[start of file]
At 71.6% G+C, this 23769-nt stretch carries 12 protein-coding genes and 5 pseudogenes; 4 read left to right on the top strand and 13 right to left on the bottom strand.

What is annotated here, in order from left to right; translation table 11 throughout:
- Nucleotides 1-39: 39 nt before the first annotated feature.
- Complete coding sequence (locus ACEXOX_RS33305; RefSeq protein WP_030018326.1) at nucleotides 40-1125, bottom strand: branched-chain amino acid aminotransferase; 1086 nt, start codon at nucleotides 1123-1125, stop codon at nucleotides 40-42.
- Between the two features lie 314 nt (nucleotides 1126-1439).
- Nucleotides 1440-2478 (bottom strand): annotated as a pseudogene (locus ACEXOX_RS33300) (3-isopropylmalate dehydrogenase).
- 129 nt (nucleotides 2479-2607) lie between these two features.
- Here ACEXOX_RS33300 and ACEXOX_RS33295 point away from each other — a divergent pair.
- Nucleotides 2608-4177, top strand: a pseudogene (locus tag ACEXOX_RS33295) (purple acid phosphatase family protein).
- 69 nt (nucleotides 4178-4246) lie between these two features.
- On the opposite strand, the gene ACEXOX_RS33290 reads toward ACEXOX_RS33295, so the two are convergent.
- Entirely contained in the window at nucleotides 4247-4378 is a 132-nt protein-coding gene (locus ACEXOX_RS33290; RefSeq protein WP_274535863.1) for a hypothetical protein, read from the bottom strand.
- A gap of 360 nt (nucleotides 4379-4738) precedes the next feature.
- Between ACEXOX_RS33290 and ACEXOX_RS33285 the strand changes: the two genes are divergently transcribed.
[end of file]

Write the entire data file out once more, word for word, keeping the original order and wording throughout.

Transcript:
At 71.6% G+C, this 23769-nt stretch carries 12 protein-coding genes and 5 pseudogenes; 4 read left to right on the top strand and 13 right to left on the bottom strand.

What is annotated here, in order from left to right; translation table 11 throughout:
- Nucleotides 1-39: 39 nt before the first annotated feature.
- Complete coding sequence (locus ACEXOX_RS33305; RefSeq protein WP_030018326.1) at nucleotides 40-1125, bottom strand: branched-chain amino acid aminotransferase; 1086 nt, start codon at nucleotides 1123-1125, stop codon at nucleotides 40-42.
- Between the two features lie 314 nt (nucleotides 1126-1439).
- Nucleotides 1440-2478 (bottom strand): annotated as a pseudogene (locus ACEXOX_RS33300) (3-isopropylmalate dehydrogenase).
- 129 nt (nucleotides 2479-2607) lie between these two features.
- Here ACEXOX_RS33300 and ACEXOX_RS33295 point away from each other — a divergent pair.
- Nucleotides 2608-4177, top strand: a pseudogene (locus tag ACEXOX_RS33295) (purple acid phosphatase family protein).
- 69 nt (nucleotides 4178-4246) lie between these two features.
- On the opposite strand, the gene ACEXOX_RS33290 reads toward ACEXOX_RS33295, so the two are convergent.
- Entirely contained in the window at nucleotides 4247-4378 is a 132-nt protein-coding gene (locus ACEXOX_RS33290; RefSeq protein WP_274535863.1) for a hypothetical protein, read from the bottom strand.
- A gap of 360 nt (nucleotides 4379-4738) precedes the next feature.
- Between ACEXOX_RS33290 and ACEXOX_RS33285 the strand changes: the two genes are divergently transcribed.